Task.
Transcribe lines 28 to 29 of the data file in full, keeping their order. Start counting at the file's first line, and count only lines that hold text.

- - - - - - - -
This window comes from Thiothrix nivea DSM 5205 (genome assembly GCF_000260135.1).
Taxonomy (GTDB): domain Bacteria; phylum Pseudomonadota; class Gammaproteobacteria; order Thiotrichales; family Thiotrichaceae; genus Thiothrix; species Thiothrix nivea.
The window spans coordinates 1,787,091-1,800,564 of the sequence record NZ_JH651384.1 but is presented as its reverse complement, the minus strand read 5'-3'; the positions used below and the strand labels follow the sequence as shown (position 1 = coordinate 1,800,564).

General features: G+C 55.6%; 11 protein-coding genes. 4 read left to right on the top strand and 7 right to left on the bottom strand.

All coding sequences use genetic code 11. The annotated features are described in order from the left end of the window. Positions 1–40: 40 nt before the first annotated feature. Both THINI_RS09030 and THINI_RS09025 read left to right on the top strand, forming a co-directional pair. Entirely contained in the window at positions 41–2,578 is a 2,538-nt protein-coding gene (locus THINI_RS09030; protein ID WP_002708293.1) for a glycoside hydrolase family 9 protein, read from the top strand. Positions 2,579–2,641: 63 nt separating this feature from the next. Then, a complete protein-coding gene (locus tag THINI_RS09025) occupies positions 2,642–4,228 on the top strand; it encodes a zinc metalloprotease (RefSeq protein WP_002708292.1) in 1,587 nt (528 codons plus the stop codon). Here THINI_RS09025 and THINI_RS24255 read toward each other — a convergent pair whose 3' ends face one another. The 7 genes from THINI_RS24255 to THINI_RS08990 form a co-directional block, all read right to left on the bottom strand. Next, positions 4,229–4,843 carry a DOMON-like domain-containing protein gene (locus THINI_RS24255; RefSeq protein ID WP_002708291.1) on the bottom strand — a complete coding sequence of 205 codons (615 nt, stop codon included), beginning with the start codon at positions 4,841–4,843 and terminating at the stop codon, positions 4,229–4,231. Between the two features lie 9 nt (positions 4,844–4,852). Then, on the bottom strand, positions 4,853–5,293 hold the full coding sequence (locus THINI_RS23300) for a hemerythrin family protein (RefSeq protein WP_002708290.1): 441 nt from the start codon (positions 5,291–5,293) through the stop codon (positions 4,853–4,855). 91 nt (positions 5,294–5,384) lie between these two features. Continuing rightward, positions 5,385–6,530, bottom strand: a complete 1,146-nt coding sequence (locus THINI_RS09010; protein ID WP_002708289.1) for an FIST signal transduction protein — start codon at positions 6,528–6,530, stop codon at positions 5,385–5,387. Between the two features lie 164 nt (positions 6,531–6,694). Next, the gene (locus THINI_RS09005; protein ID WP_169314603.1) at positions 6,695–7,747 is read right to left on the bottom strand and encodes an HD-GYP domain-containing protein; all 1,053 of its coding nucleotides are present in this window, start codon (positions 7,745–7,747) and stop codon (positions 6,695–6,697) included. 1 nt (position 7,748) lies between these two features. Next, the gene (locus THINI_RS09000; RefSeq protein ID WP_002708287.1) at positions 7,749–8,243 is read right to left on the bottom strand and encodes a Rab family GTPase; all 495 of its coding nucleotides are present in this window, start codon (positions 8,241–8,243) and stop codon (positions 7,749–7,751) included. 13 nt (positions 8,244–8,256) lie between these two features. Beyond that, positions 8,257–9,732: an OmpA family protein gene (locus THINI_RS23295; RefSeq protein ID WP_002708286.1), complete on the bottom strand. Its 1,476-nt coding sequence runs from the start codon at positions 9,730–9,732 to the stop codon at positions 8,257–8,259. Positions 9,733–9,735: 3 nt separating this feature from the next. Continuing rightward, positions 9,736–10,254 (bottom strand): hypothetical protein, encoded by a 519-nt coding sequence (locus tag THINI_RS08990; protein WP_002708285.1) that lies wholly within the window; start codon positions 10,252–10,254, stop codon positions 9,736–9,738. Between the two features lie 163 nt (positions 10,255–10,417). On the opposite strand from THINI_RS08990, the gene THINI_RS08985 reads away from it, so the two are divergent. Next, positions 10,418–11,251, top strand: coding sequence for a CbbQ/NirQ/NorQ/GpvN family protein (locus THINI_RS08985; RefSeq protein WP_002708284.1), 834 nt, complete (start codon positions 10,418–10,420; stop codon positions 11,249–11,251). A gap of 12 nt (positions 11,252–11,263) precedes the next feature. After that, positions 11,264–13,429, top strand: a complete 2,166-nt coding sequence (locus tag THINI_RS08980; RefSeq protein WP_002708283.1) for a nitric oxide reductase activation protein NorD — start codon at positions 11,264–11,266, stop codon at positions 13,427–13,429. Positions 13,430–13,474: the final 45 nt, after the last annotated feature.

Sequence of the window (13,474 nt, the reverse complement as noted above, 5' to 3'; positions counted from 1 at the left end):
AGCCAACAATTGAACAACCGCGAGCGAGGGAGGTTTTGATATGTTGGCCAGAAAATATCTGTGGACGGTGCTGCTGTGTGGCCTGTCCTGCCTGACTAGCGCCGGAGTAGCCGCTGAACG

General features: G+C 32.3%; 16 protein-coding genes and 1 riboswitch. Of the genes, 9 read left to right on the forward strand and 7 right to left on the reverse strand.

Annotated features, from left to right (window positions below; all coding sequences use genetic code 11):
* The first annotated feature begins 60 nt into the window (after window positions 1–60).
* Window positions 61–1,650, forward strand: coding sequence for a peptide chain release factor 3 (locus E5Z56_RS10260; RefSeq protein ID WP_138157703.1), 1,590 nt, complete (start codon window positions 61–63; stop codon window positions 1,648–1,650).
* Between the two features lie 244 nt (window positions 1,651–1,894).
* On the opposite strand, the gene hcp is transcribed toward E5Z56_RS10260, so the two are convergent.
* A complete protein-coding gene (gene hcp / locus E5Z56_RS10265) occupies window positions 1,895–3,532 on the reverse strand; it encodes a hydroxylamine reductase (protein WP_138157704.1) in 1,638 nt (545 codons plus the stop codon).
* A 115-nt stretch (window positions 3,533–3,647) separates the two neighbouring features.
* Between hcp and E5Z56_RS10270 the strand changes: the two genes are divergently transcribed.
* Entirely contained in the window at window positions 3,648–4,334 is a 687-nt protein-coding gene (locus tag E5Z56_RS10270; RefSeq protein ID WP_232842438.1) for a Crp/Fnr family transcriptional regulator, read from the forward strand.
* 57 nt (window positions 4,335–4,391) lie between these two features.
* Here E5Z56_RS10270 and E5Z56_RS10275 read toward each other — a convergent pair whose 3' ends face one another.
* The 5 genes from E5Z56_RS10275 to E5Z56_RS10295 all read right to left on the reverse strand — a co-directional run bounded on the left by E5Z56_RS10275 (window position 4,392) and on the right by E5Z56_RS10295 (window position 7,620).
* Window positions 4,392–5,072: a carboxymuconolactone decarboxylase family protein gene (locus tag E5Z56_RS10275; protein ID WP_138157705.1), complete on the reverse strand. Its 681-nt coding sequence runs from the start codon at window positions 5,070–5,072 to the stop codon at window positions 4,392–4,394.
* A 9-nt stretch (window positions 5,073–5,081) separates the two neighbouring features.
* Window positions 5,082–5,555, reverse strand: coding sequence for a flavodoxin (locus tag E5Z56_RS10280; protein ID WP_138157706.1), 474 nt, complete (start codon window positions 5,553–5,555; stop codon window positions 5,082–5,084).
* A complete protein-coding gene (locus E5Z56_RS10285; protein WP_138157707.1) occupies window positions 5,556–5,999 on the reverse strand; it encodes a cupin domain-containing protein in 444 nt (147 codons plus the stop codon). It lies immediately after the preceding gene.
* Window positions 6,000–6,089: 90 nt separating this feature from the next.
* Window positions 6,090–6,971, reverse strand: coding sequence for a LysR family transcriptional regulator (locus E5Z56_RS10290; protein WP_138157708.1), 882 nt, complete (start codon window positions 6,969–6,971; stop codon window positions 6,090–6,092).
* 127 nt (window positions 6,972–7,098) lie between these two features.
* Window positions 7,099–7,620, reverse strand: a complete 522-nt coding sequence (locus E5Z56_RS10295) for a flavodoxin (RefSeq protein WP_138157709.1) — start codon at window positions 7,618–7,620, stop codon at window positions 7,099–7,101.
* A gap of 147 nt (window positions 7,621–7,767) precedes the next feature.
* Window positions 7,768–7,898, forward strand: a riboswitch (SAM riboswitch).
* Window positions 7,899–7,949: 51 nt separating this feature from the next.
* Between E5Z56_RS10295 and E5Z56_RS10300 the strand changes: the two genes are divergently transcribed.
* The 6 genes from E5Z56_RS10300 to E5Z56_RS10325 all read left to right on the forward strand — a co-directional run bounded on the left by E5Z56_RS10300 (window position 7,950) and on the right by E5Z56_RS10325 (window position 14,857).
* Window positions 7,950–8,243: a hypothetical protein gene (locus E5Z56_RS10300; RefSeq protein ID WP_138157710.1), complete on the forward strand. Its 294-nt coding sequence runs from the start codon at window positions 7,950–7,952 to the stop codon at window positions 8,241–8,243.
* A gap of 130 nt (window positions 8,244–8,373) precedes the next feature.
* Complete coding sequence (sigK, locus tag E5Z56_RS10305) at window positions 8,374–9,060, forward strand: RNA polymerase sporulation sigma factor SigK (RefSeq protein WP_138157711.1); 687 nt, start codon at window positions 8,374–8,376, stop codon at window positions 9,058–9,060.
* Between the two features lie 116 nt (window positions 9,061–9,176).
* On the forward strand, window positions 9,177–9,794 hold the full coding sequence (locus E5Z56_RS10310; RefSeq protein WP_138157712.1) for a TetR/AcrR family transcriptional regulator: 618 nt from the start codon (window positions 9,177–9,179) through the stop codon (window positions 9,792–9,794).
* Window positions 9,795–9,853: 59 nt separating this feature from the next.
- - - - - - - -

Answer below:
* Window positions 7,099–7,620, reverse strand: a complete 522-nt coding sequence (locus E5Z56_RS10295) for a flavodoxin (RefSeq protein WP_138157709.1) — start codon at window positions 7,618–7,620, stop codon at window positions 7,099–7,101.
* A gap of 147 nt (window positions 7,621–7,767) precedes the next feature.